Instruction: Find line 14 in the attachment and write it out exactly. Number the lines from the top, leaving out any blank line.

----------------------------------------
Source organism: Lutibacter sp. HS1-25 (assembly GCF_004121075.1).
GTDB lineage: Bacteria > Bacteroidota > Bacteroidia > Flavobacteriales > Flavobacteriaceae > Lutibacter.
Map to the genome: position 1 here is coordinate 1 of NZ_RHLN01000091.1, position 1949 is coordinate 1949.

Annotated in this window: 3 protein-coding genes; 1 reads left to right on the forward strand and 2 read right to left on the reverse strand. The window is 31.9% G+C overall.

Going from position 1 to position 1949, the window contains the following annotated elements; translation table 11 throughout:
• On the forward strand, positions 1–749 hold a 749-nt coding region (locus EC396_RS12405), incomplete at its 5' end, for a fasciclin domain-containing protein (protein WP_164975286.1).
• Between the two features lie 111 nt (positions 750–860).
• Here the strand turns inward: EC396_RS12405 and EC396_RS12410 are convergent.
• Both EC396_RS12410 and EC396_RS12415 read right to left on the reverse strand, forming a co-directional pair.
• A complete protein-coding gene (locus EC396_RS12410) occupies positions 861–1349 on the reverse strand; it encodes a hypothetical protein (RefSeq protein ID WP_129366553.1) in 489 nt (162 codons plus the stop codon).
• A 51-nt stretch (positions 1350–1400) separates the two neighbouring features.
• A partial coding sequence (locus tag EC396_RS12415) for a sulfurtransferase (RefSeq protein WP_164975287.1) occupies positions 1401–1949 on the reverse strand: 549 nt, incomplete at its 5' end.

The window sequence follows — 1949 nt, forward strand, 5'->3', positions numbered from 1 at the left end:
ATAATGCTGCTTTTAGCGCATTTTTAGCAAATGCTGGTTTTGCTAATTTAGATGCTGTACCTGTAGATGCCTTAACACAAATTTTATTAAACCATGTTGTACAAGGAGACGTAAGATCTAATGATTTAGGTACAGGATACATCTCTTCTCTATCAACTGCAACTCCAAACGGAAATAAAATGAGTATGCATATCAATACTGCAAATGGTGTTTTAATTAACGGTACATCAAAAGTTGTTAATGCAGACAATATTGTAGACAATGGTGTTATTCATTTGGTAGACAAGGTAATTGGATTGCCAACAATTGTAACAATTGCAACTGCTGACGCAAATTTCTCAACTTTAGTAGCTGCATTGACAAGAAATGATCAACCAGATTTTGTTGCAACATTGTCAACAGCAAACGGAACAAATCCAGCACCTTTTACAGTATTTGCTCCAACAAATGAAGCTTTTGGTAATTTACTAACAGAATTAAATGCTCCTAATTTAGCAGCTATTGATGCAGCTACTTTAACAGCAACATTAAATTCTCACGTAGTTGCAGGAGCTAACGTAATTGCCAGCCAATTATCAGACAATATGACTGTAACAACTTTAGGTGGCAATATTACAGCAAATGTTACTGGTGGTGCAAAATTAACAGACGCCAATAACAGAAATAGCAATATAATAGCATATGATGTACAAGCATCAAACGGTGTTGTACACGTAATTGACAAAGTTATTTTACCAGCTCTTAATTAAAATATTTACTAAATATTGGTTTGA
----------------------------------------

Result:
ATAATGCTGCTTTTAGCGCATTTTTAGCAAATGCTGGTTTTGCTAATTTAGATGCTGTACCTGTAGATGCCTTAACACAAATTTTATTAAACCATGTTGTACAAGGAGACGTAAGATCTAATGATTTAGGTACAGGATACATCTCTTCTCTATCAACTGCAACTCCAAACGGAAATAAAATGAGTATGCATATCAATACTGCAAATGGTGTTTTAATTAACGGTACATCAAAAGTTGTTAATGCAGACAATATTGTAGACAATGGTGTTATTCATTTGGTAGACAAGGTAATTGGATTGCCAACAATTGTAACAATTGCAACTGCTGACGCAAATTTCTCAACTTTAGTAGCTGCATTGACAAGAAATGATCAACCAGATTTTGTTGCAACATTGTCAACAGCAAACGGAACAAATCCAGCACCTTTTACAGTATTTGCTCCAACAAATGAAGCTTTTGGTAATTTACTAACAGAATTAAATGCTCCTAATTTAGCAGCTATTGATGCAGCTACTTTAACAGCAACATTAAATTCTCACGTAGTTGCAGGAGCTAACGTAATTGCCAGCCAATTATCAGACAATATGACTGTAACAACTTTAGGTGGCAATATTACAGCAAATGTTACTGGTGGTGCAAAATTAACAGACGCCAATAACAGAAATAGCAATATAATAGCATATGATGTACAAGCATCAAACGGTGTTGTACACGTAATTGACAAAGTTATTTTACCAGCTCTTAATTAAAATATTTACTAAATATTGGTTTGA